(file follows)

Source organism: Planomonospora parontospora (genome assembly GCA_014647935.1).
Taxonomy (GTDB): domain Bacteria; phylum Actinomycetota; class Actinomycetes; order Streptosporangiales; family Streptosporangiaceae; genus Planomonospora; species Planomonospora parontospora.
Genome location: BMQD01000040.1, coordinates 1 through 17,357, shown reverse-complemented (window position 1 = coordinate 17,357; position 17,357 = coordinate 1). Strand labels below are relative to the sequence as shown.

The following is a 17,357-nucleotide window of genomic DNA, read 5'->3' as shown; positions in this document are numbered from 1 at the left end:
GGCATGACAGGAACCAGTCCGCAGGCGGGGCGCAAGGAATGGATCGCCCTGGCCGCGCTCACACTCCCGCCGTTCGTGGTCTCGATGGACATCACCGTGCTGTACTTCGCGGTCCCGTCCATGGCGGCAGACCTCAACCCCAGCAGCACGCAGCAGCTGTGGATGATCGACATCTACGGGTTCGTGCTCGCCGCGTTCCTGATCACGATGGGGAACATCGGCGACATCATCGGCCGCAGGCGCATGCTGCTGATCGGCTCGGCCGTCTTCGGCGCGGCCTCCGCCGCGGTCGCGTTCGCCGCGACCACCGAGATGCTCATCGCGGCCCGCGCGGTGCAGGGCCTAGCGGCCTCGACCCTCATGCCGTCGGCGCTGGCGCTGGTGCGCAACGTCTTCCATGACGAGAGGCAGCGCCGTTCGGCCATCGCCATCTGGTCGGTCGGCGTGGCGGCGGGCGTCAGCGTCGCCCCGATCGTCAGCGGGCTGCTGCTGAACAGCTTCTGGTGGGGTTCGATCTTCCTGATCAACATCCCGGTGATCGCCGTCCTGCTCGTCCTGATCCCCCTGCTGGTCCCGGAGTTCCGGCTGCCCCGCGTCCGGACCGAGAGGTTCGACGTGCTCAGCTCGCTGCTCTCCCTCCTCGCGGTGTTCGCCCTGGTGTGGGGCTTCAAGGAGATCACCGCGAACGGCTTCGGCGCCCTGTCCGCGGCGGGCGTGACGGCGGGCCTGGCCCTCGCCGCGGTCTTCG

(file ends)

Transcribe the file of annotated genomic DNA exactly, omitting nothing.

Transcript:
Source organism: Planomonospora parontospora (genome assembly GCA_014647935.1).
Taxonomy (GTDB): domain Bacteria; phylum Actinomycetota; class Actinomycetes; order Streptosporangiales; family Streptosporangiaceae; genus Planomonospora; species Planomonospora parontospora.
Genome location: BMQD01000040.1, coordinates 1 through 17,357, shown reverse-complemented (window position 1 = coordinate 17,357; position 17,357 = coordinate 1). Strand labels below are relative to the sequence as shown.

The following is a 17,357-nucleotide window of genomic DNA, read 5'->3' as shown; positions in this document are numbered from 1 at the left end:
GGCATGACAGGAACCAGTCCGCAGGCGGGGCGCAAGGAATGGATCGCCCTGGCCGCGCTCACACTCCCGCCGTTCGTGGTCTCGATGGACATCACCGTGCTGTACTTCGCGGTCCCGTCCATGGCGGCAGACCTCAACCCCAGCAGCACGCAGCAGCTGTGGATGATCGACATCTACGGGTTCGTGCTCGCCGCGTTCCTGATCACGATGGGGAACATCGGCGACATCATCGGCCGCAGGCGCATGCTGCTGATCGGCTCGGCCGTCTTCGGCGCGGCCTCCGCCGCGGTCGCGTTCGCCGCGACCACCGAGATGCTCATCGCGGCCCGCGCGGTGCAGGGCCTAGCGGCCTCGACCCTCATGCCGTCGGCGCTGGCGCTGGTGCGCAACGTCTTCCATGACGAGAGGCAGCGCCGTTCGGCCATCGCCATCTGGTCGGTCGGCGTGGCGGCGGGCGTCAGCGTCGCCCCGATCGTCAGCGGGCTGCTGCTGAACAGCTTCTGGTGGGGTTCGATCTTCCTGATCAACATCCCGGTGATCGCCGTCCTGCTCGTCCTGATCCCCCTGCTGGTCCCGGAGTTCCGGCTGCCCCGCGTCCGGACCGAGAGGTTCGACGTGCTCAGCTCGCTGCTCTCCCTCCTCGCGGTGTTCGCCCTGGTGTGGGGCTTCAAGGAGATCACCGCGAACGGCTTCGGCGCCCTGTCCGCGGCGGGCGTGACGGCGGGCCTGGCCCTCGCCGCGGTCTTCG